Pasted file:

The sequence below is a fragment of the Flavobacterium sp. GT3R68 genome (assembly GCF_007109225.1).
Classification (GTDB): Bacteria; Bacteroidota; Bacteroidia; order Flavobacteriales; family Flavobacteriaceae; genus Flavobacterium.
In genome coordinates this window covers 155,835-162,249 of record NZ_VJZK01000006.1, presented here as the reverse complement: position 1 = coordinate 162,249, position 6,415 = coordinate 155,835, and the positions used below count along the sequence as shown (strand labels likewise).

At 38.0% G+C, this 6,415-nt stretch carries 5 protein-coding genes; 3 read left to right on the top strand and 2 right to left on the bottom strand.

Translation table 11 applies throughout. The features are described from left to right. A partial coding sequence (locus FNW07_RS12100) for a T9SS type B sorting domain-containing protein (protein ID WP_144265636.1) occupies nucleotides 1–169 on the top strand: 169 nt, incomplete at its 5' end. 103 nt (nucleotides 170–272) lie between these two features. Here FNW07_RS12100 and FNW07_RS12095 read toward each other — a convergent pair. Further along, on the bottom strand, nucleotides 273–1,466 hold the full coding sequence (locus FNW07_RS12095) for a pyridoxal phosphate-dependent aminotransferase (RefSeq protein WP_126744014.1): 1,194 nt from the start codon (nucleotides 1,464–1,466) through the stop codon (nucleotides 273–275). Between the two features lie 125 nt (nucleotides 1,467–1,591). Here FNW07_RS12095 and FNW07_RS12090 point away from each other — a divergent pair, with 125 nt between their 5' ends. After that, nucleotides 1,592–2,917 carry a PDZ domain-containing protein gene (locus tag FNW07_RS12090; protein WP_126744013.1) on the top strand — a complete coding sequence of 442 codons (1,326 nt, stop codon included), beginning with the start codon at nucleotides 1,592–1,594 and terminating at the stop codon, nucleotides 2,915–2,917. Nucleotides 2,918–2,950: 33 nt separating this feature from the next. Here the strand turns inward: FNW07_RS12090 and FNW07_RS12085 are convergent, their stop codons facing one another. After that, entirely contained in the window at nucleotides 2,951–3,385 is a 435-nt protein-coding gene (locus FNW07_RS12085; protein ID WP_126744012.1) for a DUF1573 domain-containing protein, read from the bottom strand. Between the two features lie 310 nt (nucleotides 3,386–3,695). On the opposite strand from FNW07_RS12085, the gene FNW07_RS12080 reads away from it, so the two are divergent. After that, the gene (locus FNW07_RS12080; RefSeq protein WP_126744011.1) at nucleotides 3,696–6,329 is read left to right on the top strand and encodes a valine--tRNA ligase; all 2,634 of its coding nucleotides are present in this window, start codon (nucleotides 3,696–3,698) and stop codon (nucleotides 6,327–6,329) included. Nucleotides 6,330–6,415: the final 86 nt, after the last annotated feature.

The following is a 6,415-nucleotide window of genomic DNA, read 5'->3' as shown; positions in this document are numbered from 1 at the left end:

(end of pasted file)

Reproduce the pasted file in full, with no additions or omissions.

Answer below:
The sequence below is a fragment of the Flavobacterium sp. GT3R68 genome (assembly GCF_007109225.1).
Classification (GTDB): Bacteria; Bacteroidota; Bacteroidia; order Flavobacteriales; family Flavobacteriaceae; genus Flavobacterium.
In genome coordinates this window covers 155,835-162,249 of record NZ_VJZK01000006.1, presented here as the reverse complement: position 1 = coordinate 162,249, position 6,415 = coordinate 155,835, and the positions used below count along the sequence as shown (strand labels likewise).

At 38.0% G+C, this 6,415-nt stretch carries 5 protein-coding genes; 3 read left to right on the top strand and 2 right to left on the bottom strand.

Translation table 11 applies throughout. The features are described from left to right. A partial coding sequence (locus FNW07_RS12100) for a T9SS type B sorting domain-containing protein (protein ID WP_144265636.1) occupies nucleotides 1–169 on the top strand: 169 nt, incomplete at its 5' end. 103 nt (nucleotides 170–272) lie between these two features. Here FNW07_RS12100 and FNW07_RS12095 read toward each other — a convergent pair. Further along, on the bottom strand, nucleotides 273–1,466 hold the full coding sequence (locus FNW07_RS12095) for a pyridoxal phosphate-dependent aminotransferase (RefSeq protein WP_126744014.1): 1,194 nt from the start codon (nucleotides 1,464–1,466) through the stop codon (nucleotides 273–275). Between the two features lie 125 nt (nucleotides 1,467–1,591). Here FNW07_RS12095 and FNW07_RS12090 point away from each other — a divergent pair, with 125 nt between their 5' ends. After that, nucleotides 1,592–2,917 carry a PDZ domain-containing protein gene (locus tag FNW07_RS12090; protein WP_126744013.1) on the top strand — a complete coding sequence of 442 codons (1,326 nt, stop codon included), beginning with the start codon at nucleotides 1,592–1,594 and terminating at the stop codon, nucleotides 2,915–2,917. Nucleotides 2,918–2,950: 33 nt separating this feature from the next. Here the strand turns inward: FNW07_RS12090 and FNW07_RS12085 are convergent, their stop codons facing one another. After that, entirely contained in the window at nucleotides 2,951–3,385 is a 435-nt protein-coding gene (locus FNW07_RS12085; protein ID WP_126744012.1) for a DUF1573 domain-containing protein, read from the bottom strand. Between the two features lie 310 nt (nucleotides 3,386–3,695). On the opposite strand from FNW07_RS12085, the gene FNW07_RS12080 reads away from it, so the two are divergent. After that, the gene (locus FNW07_RS12080; RefSeq protein WP_126744011.1) at nucleotides 3,696–6,329 is read left to right on the top strand and encodes a valine--tRNA ligase; all 2,634 of its coding nucleotides are present in this window, start codon (nucleotides 3,696–3,698) and stop codon (nucleotides 6,327–6,329) included. Nucleotides 6,330–6,415: the final 86 nt, after the last annotated feature.

The following is a 6,415-nucleotide window of genomic DNA, read 5'->3' as shown; positions in this document are numbered from 1 at the left end: